The breast cancer experience can be a powerful incentive to reorder
priorities and see life from a different angle. To make a point of
finding something enjoyable in every day, in every task. A reminder
to stop and smell the roses.
Breast cancer can also be a liberating experience. You may decide
to do something you always wanted to do—write poetry, travel,
or spend more time with your children.
This may be a good time to adopt healthy habits.
Good nutrition may speed your healing after surgery and help you during
chemotherapy. Later on, balanced diet, with proper amounts of protein,
fats, carbohydrates, and vitamins will help you feel younger and stay
healthier. Currently, there is no evidence that breast cancer can
be prevented by a low fat or any other type of diet, although certain
diets may affect the incidence of other cancers, such as colon cancer.
You may have done arm exercises as part of your post-surgical recovery.
Physical activity will strengthen and energize you, so don't neglect
the rest of your body. A regular exercise program will help you stay
stronger and feel younger. There is also evidence that moderate physical
exercise can improve the work of the immune system.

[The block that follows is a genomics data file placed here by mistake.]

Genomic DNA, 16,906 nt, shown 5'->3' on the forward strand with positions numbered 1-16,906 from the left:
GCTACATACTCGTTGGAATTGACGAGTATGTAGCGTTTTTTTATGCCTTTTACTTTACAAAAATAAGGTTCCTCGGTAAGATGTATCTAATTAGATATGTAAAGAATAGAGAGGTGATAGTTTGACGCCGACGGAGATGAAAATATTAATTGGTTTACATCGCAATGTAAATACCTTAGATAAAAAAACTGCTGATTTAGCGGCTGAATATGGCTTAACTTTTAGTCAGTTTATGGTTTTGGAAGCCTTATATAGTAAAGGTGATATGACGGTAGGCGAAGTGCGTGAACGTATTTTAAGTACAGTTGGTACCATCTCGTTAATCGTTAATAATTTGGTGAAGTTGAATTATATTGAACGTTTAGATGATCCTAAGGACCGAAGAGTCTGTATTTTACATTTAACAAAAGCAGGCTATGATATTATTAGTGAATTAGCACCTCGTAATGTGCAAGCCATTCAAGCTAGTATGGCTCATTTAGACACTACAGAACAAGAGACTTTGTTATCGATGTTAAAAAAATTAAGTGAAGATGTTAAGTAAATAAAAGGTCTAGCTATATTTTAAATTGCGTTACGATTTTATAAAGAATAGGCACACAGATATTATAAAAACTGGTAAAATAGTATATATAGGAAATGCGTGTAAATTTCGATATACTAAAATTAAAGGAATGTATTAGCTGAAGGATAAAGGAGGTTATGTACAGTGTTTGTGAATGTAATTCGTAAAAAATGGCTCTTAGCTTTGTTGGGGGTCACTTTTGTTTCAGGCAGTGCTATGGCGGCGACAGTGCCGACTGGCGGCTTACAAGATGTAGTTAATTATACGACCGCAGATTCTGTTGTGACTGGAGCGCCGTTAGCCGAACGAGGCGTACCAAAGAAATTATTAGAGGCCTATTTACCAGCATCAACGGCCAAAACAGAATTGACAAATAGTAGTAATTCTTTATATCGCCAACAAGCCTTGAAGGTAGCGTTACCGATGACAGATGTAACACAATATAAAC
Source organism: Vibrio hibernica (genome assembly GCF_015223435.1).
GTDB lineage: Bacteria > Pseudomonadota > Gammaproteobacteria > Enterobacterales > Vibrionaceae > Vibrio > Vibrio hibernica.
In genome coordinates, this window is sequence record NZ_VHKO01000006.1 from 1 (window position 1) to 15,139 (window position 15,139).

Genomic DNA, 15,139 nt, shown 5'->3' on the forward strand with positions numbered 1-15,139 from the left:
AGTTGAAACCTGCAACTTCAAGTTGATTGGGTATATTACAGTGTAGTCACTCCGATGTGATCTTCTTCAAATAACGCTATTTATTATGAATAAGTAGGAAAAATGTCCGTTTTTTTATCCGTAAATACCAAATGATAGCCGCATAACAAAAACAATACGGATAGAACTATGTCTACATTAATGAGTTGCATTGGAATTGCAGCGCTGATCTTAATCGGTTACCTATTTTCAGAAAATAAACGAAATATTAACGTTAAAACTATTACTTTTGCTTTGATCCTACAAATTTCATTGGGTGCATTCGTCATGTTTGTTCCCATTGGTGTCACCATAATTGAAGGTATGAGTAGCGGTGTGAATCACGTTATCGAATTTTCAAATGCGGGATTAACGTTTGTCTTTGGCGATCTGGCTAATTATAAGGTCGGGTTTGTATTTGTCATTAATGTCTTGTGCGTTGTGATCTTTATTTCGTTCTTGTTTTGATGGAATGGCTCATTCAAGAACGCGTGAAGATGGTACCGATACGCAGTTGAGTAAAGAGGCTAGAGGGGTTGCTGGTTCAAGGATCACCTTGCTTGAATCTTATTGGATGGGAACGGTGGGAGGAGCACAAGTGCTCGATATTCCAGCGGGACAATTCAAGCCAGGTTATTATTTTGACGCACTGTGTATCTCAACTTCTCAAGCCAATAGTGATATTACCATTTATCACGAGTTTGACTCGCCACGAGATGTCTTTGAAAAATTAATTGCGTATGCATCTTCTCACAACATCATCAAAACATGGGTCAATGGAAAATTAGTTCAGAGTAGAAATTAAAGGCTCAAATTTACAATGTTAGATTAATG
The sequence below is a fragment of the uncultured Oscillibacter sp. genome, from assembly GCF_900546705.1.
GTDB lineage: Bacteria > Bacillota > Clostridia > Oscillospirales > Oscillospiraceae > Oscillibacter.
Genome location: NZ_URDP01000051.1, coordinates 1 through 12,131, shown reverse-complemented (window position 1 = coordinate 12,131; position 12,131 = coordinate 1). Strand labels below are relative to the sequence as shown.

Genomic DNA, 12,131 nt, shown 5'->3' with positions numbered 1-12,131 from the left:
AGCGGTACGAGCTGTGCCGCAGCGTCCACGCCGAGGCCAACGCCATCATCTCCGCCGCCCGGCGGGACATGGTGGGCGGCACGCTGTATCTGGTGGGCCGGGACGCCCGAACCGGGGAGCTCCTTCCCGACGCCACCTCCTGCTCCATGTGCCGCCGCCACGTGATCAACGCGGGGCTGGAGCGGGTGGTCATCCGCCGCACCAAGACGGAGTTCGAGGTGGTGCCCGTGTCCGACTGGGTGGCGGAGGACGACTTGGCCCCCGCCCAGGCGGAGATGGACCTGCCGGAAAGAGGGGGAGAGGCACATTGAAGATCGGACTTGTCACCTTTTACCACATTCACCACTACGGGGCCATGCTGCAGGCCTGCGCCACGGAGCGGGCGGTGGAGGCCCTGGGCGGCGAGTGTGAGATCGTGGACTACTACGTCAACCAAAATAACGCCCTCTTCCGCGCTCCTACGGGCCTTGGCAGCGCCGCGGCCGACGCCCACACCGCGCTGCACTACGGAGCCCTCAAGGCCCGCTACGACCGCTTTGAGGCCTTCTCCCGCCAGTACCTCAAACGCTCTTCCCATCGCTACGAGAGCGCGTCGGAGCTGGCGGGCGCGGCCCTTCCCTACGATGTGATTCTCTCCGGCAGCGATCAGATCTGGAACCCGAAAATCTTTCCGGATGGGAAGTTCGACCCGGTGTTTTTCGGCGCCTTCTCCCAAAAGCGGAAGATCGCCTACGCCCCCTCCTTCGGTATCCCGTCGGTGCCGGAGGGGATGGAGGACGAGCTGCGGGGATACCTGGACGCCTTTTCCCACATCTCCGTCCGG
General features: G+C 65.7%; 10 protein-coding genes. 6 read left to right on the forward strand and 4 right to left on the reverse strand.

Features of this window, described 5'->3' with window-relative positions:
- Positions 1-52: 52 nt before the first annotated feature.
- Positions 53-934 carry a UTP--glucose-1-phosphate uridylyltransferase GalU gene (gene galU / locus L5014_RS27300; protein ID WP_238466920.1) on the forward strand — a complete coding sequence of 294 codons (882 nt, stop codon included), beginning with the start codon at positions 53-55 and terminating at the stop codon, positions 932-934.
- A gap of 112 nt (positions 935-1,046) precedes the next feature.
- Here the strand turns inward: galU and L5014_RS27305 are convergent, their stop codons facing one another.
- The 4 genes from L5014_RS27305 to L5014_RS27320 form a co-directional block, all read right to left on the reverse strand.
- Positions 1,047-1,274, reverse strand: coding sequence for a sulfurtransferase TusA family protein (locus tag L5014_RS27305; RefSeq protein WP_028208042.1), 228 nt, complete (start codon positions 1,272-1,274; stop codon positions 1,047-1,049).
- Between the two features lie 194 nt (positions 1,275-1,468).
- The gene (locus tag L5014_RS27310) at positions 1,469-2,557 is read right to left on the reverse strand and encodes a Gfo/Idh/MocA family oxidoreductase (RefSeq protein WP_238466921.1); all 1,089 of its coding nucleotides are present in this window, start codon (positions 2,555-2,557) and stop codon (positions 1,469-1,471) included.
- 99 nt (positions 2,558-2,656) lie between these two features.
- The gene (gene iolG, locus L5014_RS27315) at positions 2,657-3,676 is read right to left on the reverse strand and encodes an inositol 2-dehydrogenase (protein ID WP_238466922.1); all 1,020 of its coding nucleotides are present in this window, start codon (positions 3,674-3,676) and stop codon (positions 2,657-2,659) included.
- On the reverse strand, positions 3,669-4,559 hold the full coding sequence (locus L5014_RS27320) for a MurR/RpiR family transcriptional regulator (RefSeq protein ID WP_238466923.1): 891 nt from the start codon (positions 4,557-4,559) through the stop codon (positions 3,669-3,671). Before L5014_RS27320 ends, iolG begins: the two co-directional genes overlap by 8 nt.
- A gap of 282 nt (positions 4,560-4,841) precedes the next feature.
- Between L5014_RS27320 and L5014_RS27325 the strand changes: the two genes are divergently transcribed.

As a breast cancer survivor you may be at an increased risk for other
types of cancer, such as ovarian cancer, lung cancer, or skin cancer.
This may be an excellent reason to stop smoking and to take better
protective measures when you expose your skin to the sun. Other lifestyle
changes, such as relaxation or meditation, may help you in your personal
and professional life as well.
As you regain your physical and emotional strength, consider the needs
of your fellow breast cancer survivors who may be in earlier, or in
more difficult stages of their recovery, and could greatly benefit
from someone to guide them through the experience. Many organizations
listed in the Resources section need volunteers who can help other
women in their struggle with breast cancer. Whether as a patient advocate
who helps mold breast cancer related policy in Washington, a moderator
in a local support group, or a helping hand for a friend, you will
find that contributing to the cause is an enriching and uplifting
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